Rep. Steve Cohen, D-Tennessee, proposes establishing minimum dimensions for airline seats
Cohen says shrinking seats have become a safety issue
Airline industry says regulators have deemed seats safe
Among things about which people are “mad as hell and not gonna take anymore,” shrinking airline seats have to be near the top of the list.
But now, a U.S. lawmaker isn’t just grumbling about being stuck in economy behind some inconsiderate lummox reclining his seat.
He’s doing something about it.
Attempting something that’s never been done before, Rep. Steve Cohen, D-Tennessee, has proposed establishing mandatory federal minimum size standards for airline passenger seats.
“This issue, in my opinion is a microcosm of what the public is showing for Bernie Sanders and for Donald Trump,” Cohen told CNN on Wednesday. “It’s about an industry not being responsive to people and being responsive to special interests.”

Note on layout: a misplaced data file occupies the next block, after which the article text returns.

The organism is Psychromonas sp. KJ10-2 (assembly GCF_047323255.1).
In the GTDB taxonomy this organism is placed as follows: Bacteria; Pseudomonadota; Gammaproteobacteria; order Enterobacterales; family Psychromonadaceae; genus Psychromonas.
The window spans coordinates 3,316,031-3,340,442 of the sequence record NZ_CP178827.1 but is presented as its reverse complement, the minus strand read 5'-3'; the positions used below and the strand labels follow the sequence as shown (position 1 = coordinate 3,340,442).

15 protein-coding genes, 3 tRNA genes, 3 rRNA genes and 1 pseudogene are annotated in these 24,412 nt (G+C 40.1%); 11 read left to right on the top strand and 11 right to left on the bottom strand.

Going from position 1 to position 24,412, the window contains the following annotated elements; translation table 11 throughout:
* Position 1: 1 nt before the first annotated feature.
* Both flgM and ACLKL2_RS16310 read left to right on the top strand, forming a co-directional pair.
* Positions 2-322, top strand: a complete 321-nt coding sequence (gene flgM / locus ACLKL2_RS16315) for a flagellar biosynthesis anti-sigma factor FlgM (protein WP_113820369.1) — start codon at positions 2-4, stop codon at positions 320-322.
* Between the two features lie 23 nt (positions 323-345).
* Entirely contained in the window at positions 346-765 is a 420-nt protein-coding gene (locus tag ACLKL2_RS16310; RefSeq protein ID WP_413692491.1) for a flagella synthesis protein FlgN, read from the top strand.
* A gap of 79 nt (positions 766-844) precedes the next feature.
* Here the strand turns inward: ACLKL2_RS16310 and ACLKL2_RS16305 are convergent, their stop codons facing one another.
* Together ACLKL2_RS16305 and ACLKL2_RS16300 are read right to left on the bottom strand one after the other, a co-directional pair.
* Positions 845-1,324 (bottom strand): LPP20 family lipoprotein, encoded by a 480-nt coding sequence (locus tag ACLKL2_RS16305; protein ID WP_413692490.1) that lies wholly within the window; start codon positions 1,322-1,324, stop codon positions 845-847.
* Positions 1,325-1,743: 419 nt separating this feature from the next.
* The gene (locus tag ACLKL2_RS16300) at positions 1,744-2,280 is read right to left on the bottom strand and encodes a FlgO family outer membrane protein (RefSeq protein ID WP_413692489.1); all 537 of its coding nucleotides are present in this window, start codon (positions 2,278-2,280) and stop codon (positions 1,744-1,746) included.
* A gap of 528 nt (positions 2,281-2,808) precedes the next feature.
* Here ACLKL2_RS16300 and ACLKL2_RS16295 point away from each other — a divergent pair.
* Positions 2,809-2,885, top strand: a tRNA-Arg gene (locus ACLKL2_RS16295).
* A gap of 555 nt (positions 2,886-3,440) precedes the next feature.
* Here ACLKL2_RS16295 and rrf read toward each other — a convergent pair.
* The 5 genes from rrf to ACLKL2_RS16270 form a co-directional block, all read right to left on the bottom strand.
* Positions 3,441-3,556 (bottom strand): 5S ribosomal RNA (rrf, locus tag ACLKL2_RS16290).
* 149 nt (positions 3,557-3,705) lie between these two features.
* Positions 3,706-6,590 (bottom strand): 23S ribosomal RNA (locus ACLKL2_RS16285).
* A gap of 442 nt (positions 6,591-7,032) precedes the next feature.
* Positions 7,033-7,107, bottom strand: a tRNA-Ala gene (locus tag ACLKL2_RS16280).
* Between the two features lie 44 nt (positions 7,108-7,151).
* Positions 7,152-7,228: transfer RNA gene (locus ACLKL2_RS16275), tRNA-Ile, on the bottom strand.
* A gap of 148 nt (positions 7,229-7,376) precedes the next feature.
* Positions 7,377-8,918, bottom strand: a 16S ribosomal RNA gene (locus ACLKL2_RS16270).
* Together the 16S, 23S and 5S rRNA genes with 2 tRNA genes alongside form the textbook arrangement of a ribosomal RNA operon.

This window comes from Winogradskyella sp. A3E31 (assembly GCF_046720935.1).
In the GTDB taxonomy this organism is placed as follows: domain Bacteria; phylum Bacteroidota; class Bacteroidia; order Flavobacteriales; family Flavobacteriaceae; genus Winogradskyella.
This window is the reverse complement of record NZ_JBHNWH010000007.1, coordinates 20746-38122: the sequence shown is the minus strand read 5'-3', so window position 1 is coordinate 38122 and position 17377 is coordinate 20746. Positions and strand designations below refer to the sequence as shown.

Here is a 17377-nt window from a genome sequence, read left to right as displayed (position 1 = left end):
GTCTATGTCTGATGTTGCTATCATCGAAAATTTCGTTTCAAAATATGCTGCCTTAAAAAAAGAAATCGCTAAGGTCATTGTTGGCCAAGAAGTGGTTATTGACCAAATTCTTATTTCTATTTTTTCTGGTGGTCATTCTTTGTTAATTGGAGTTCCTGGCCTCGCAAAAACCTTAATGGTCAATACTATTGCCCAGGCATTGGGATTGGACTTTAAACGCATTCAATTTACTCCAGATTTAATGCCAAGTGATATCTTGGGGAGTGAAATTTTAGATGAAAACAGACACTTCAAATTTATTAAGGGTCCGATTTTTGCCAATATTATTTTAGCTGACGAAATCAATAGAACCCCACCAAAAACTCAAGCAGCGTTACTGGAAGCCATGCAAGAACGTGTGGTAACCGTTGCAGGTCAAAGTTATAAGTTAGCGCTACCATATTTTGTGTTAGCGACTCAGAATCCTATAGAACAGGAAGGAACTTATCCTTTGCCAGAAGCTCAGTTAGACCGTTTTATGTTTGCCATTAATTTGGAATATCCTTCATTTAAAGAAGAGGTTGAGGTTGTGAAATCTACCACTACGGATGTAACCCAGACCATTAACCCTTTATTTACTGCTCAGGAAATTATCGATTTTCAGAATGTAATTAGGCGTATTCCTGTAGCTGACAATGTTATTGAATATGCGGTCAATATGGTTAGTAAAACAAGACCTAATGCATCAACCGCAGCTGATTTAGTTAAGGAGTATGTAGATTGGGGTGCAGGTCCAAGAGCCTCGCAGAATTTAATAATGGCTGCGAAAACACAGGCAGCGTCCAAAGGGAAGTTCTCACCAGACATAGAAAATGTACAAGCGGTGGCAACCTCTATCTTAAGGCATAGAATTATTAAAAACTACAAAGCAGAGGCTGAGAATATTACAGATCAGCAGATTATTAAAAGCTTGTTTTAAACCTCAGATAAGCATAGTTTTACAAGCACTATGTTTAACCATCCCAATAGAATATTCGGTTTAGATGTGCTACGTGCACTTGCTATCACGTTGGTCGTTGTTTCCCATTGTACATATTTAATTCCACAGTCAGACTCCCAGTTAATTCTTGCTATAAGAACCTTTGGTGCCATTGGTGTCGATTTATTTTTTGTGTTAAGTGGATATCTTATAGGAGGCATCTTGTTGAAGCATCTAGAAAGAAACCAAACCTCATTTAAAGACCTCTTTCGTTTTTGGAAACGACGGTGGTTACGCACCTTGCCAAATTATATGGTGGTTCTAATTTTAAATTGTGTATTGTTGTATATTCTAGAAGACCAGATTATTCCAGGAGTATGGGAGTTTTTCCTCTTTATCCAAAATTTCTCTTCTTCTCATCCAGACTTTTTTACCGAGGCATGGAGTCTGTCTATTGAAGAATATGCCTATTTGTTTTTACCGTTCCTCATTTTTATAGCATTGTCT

We don’t need to tell you that airlines have put the squeeze on fliers over the years.
Narrower seats and seat pitches have helped airlines fit more seats on planes to allow overall lower fares and higher profit margins.
Just basic physics, right?
Cohen claims that seat width “has shrunk from 18 inches in the 1970s to about 16.5 inches today.”
Meanwhile, American bodies have widened.
In 1962, the U.S. government measured the width of the American backside in the seated position.
It averaged 14 inches for men and 14.4 inches for women.
A 2002 Air Force study showed male and female butts had blown up on average to more than 15 inches.
Then there’s seat “pitch” – the distance between any point on one seat to the same point on the seat in front.
Cohen says pitch has shrunk from “35 inches during the 1970s to about 31 inches today.”